Chutzpah: John Steele To Court: What, You Think I Would Lie, Cheat And Break The Law? Come On!

from the get-crackin' dept

Having followed the saga of Prenda Law over the past few years, one thing has become clear: John Steele really loves the “I know you are, but what am I” form of legal argument, in which whatever he’s accused of, he aggressively accuses his accuser of being guilty of the same. It’s a sort of faux macho move, in which every attack on him is met with an equally or more aggressive attack. To date, the strategy has failed badly, but it seems that Steele just can’t let go of this kind of approach. In the latest round of the Anthony Smith case, Steele appears to be trying on a variant of that aggressive posture, taking on the very serious and direct accusations made against him (including those by multiple federal judges) and mocking them, by asking another court rhetorically, “what, do you really think I’m guilty of all these crazy things?” when the answer to that question may very well be yes.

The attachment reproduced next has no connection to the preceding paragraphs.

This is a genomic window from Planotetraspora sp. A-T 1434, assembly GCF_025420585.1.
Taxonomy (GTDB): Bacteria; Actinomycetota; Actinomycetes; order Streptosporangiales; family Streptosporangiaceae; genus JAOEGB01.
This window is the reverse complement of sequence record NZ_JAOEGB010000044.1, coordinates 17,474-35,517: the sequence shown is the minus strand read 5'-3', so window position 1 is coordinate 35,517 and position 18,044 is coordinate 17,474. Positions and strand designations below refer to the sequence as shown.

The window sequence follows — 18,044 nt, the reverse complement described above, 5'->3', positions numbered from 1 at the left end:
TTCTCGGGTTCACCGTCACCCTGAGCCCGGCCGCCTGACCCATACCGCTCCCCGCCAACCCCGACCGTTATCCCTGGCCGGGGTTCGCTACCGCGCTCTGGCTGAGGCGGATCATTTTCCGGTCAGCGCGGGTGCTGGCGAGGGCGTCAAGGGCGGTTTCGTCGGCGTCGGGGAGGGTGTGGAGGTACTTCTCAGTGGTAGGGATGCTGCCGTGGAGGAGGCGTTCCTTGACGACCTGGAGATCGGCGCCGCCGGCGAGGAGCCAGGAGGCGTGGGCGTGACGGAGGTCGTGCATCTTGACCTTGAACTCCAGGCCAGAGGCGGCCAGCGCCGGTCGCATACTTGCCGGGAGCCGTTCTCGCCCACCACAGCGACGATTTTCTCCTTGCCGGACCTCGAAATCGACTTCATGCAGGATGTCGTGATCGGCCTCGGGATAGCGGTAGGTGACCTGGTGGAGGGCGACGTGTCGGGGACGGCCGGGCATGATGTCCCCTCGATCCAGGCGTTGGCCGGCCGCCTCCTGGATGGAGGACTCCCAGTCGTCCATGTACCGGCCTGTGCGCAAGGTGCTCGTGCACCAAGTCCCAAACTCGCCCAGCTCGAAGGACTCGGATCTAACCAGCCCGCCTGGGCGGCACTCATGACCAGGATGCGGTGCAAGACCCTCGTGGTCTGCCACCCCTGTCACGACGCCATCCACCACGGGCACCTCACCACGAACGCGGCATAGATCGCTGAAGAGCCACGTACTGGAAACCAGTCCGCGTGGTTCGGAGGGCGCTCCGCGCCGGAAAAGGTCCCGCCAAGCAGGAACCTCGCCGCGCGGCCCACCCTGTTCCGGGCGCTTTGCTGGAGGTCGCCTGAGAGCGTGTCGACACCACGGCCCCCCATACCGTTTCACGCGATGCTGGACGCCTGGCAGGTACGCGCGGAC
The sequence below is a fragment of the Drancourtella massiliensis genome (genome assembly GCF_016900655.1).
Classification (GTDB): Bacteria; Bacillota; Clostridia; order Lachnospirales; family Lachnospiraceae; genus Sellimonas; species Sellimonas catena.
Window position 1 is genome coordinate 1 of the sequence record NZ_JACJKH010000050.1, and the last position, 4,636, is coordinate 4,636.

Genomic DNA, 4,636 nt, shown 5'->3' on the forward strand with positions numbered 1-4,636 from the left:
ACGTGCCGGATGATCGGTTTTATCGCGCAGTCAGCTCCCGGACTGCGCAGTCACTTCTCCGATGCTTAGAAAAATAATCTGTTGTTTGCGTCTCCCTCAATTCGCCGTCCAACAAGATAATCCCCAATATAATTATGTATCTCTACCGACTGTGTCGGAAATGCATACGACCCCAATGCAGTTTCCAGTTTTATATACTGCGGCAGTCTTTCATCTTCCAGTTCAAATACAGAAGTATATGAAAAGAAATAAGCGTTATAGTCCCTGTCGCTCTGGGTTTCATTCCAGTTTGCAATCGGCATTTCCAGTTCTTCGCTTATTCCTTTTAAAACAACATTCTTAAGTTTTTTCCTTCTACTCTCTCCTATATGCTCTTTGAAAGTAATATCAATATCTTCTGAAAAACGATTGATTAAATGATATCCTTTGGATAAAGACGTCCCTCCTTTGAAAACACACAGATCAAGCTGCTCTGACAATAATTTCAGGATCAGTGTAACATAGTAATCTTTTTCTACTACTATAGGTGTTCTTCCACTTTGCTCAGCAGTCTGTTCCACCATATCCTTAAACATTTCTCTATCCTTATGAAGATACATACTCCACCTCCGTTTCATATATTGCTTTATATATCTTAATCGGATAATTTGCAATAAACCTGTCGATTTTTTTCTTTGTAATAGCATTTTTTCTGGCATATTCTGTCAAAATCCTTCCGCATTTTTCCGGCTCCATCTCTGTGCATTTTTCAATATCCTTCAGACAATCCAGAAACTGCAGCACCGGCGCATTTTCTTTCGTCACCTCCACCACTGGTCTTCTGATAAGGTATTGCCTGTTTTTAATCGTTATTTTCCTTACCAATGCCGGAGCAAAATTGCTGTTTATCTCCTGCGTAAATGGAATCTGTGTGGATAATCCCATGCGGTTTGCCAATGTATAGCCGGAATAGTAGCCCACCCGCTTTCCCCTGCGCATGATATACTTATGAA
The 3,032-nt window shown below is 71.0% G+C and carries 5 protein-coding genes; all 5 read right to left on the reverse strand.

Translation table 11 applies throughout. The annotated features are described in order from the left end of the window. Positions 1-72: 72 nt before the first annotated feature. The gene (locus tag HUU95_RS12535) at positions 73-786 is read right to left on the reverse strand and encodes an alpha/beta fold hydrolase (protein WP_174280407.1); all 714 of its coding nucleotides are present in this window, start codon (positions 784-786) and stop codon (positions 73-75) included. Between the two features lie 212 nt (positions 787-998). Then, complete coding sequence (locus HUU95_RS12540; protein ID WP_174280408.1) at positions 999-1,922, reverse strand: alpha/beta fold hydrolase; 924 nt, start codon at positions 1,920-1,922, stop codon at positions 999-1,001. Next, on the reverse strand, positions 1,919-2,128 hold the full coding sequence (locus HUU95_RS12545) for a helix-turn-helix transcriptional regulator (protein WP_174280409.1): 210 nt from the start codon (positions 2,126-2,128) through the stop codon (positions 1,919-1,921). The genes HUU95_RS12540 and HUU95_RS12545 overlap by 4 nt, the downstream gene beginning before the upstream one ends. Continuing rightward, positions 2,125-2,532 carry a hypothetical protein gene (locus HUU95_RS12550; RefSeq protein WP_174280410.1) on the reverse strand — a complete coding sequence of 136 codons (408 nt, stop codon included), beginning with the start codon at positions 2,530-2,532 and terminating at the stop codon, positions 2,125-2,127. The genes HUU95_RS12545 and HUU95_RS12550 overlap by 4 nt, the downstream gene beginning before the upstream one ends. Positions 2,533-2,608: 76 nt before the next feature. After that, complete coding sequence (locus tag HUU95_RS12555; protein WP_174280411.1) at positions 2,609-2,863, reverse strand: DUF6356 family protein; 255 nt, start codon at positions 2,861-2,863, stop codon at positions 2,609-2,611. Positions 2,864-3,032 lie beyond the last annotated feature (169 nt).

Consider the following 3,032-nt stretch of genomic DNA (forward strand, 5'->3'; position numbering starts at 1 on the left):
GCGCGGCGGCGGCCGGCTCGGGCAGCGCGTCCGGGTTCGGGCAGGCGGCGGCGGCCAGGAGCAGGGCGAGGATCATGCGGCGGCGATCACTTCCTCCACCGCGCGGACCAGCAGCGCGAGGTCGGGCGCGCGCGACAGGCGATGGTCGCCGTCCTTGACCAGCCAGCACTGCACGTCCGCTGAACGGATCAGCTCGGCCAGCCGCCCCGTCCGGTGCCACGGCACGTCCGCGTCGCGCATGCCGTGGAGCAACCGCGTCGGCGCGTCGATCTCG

At issue is the continuing fight over getting Steele and his collaborators, Paul Hansmeier and Paul Duffy, to actually pay up for their abuse of the legal process. Last we checked in on this particular case, the district court was finding them in contempt and piling more onto the money they would need to pay, while the appeals court does not appear to be impressed by Team Prenda’s arguments, clearly calling out the “shell games” that Prenda and associated entities were playing.

While aspects of the case have been stayed during the appeal, other aspects are moving forward, including Smith’s lawyer continuing to push for discovery on the actual assets of Steele, Hansmeier and Duffy. As you may recall, despite being required to provide such information, they did so in a questionable manner. As Judge David Herndon pointed out: